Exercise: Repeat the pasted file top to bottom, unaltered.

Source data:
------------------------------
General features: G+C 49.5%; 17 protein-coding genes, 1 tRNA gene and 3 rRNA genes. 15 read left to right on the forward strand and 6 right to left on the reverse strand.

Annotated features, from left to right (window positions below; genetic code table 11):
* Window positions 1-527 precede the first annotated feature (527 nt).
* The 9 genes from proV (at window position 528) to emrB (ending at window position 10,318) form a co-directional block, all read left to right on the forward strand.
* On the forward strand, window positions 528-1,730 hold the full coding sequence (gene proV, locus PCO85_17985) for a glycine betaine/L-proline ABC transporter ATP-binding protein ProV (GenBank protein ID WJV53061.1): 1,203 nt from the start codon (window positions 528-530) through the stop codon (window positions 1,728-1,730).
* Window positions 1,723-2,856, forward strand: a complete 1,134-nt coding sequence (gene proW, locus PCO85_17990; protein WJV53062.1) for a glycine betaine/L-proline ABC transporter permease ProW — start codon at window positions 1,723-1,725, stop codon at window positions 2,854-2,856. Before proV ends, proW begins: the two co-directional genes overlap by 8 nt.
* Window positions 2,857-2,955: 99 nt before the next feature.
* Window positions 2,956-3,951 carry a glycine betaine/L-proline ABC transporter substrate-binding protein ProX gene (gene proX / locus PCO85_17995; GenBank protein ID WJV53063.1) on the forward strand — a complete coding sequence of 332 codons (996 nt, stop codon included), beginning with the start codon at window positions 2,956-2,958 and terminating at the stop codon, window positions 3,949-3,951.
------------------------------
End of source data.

General features: G+C 49.5%; 17 protein-coding genes, 1 tRNA gene and 3 rRNA genes. 15 read left to right on the forward strand and 6 right to left on the reverse strand.

Annotated features, from left to right (window positions below; genetic code table 11):
* Window positions 1-527 precede the first annotated feature (527 nt).
* The 9 genes from proV (at window position 528) to emrB (ending at window position 10,318) form a co-directional block, all read left to right on the forward strand.
* On the forward strand, window positions 528-1,730 hold the full coding sequence (gene proV, locus PCO85_17985) for a glycine betaine/L-proline ABC transporter ATP-binding protein ProV (GenBank protein ID WJV53061.1): 1,203 nt from the start codon (window positions 528-530) through the stop codon (window positions 1,728-1,730).
* Window positions 1,723-2,856, forward strand: a complete 1,134-nt coding sequence (gene proW, locus PCO85_17990; protein WJV53062.1) for a glycine betaine/L-proline ABC transporter permease ProW — start codon at window positions 1,723-1,725, stop codon at window positions 2,854-2,856. Before proV ends, proW begins: the two co-directional genes overlap by 8 nt.
* Window positions 2,857-2,955: 99 nt before the next feature.
* Window positions 2,956-3,951 carry a glycine betaine/L-proline ABC transporter substrate-binding protein ProX gene (gene proX / locus PCO85_17995; GenBank protein ID WJV53063.1) on the forward strand — a complete coding sequence of 332 codons (996 nt, stop codon included), beginning with the start codon at window positions 2,956-2,958 and terminating at the stop codon, window positions 3,949-3,951.